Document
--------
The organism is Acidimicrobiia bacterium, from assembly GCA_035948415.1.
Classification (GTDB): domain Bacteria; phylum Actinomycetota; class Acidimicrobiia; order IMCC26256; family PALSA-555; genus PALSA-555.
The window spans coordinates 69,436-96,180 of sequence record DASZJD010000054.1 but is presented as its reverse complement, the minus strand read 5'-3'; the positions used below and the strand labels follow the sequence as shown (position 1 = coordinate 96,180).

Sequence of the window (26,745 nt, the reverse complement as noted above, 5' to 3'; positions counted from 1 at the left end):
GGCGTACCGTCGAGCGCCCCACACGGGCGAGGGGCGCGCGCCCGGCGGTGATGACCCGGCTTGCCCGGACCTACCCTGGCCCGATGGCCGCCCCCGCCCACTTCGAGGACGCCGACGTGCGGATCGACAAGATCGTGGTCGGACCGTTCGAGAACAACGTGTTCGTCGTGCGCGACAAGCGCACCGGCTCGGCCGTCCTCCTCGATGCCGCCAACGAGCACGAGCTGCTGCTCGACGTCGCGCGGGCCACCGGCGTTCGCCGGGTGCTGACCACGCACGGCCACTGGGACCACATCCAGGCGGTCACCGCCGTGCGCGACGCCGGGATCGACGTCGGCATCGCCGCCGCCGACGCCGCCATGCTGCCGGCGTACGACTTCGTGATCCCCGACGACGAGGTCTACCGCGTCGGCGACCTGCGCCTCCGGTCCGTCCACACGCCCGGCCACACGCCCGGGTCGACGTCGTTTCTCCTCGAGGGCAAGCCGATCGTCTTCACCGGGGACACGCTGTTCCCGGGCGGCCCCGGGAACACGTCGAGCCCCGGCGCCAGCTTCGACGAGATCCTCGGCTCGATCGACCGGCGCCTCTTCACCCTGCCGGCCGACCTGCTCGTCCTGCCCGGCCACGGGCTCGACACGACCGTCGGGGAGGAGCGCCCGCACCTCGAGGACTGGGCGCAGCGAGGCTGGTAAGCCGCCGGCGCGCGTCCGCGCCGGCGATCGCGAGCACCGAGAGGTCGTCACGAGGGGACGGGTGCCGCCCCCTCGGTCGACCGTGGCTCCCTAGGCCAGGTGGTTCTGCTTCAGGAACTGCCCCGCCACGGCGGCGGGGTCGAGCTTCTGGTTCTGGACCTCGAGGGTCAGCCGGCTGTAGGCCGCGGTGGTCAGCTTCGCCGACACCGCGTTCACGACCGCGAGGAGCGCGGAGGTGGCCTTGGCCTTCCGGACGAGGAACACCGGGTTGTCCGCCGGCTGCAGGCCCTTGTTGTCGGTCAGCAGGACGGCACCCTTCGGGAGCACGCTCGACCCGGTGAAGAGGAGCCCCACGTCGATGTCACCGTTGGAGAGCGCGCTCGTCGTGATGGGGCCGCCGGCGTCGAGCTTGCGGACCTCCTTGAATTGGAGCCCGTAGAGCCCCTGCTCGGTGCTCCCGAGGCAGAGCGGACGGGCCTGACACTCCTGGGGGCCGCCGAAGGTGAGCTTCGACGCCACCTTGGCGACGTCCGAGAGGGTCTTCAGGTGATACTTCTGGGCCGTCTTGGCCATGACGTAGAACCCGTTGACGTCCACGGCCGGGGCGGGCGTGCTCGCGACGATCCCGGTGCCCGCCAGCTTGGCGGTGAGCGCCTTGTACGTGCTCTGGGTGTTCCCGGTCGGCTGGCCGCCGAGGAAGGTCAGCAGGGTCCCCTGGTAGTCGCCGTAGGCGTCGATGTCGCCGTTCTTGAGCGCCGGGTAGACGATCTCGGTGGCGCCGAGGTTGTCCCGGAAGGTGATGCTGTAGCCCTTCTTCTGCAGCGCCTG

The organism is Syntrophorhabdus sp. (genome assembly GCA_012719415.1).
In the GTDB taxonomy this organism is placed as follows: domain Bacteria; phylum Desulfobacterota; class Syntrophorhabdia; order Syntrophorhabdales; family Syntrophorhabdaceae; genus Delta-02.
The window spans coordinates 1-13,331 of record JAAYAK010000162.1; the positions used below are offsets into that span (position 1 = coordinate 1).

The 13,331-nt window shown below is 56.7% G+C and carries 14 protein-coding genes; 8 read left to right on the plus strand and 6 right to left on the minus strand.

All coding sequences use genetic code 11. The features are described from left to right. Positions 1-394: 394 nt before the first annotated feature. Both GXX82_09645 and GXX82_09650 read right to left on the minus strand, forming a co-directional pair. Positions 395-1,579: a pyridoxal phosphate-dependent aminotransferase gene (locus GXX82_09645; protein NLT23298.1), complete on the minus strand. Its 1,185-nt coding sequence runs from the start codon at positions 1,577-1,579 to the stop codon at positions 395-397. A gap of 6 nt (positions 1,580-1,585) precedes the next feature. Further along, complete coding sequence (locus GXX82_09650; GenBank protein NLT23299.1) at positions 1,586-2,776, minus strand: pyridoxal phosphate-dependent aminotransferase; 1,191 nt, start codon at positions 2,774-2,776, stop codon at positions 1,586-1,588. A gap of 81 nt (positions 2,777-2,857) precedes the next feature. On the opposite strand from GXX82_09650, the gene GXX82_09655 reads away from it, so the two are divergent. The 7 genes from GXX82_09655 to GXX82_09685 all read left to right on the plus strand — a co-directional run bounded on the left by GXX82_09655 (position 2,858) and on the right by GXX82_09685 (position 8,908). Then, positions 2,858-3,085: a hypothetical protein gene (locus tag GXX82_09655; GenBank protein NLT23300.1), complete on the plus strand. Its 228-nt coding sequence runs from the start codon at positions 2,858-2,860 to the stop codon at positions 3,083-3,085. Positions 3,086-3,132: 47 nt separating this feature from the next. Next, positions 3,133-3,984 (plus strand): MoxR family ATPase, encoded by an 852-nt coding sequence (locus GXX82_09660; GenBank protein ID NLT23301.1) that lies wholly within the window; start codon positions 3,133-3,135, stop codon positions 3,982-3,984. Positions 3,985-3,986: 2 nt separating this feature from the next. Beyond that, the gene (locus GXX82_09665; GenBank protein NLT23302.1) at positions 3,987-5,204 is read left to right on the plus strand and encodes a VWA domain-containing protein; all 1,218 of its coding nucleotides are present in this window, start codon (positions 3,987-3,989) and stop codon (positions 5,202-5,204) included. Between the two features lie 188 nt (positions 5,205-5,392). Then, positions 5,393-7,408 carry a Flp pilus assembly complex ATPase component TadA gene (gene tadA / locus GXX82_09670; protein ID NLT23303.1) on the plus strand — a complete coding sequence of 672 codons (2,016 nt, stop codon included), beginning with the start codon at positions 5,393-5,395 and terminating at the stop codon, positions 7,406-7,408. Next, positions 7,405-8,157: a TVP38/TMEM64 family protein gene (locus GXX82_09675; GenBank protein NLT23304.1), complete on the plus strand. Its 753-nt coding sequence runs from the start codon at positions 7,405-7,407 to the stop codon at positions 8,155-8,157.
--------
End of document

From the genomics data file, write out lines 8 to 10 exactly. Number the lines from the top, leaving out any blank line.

The window spans coordinates 1-13,331 of record JAAYAK010000162.1; the positions used below are offsets into that span (position 1 = coordinate 1).

The 13,331-nt window shown below is 56.7% G+C and carries 14 protein-coding genes; 8 read left to right on the plus strand and 6 right to left on the minus strand.

All coding sequences use genetic code 11. The features are described from left to right. Positions 1-394: 394 nt before the first annotated feature. Both GXX82_09645 and GXX82_09650 read right to left on the minus strand, forming a co-directional pair. Positions 395-1,579: a pyridoxal phosphate-dependent aminotransferase gene (locus GXX82_09645; protein NLT23298.1), complete on the minus strand. Its 1,185-nt coding sequence runs from the start codon at positions 1,577-1,579 to the stop codon at positions 395-397. A gap of 6 nt (positions 1,580-1,585) precedes the next feature. Further along, complete coding sequence (locus GXX82_09650; GenBank protein NLT23299.1) at positions 1,586-2,776, minus strand: pyridoxal phosphate-dependent aminotransferase; 1,191 nt, start codon at positions 2,774-2,776, stop codon at positions 1,586-1,588. A gap of 81 nt (positions 2,777-2,857) precedes the next feature. On the opposite strand from GXX82_09650, the gene GXX82_09655 reads away from it, so the two are divergent. The 7 genes from GXX82_09655 to GXX82_09685 all read left to right on the plus strand — a co-directional run bounded on the left by GXX82_09655 (position 2,858) and on the right by GXX82_09685 (position 8,908). Then, positions 2,858-3,085: a hypothetical protein gene (locus tag GXX82_09655; GenBank protein NLT23300.1), complete on the plus strand. Its 228-nt coding sequence runs from the start codon at positions 2,858-2,860 to the stop codon at positions 3,083-3,085. Positions 3,086-3,132: 47 nt separating this feature from the next. Next, positions 3,133-3,984 (plus strand): MoxR family ATPase, encoded by an 852-nt coding sequence (locus GXX82_09660; GenBank protein ID NLT23301.1) that lies wholly within the window; start codon positions 3,133-3,135, stop codon positions 3,982-3,984. Positions 3,985-3,986: 2 nt separating this feature from the next. Beyond that, the gene (locus GXX82_09665; GenBank protein NLT23302.1) at positions 3,987-5,204 is read left to right on the plus strand and encodes a VWA domain-containing protein; all 1,218 of its coding nucleotides are present in this window, start codon (positions 3,987-3,989) and stop codon (positions 5,202-5,204) included. Between the two features lie 188 nt (positions 5,205-5,392). Then, positions 5,393-7,408 carry a Flp pilus assembly complex ATPase component TadA gene (gene tadA / locus GXX82_09670; protein ID NLT23303.1) on the plus strand — a complete coding sequence of 672 codons (2,016 nt, stop codon included), beginning with the start codon at positions 5,393-5,395 and terminating at the stop codon, positions 7,406-7,408. Next, positions 7,405-8,157: a TVP38/TMEM64 family protein gene (locus GXX82_09675; GenBank protein NLT23304.1), complete on the plus strand. Its 753-nt coding sequence runs from the start codon at positions 7,405-7,407 to the stop codon at positions 8,155-8,157.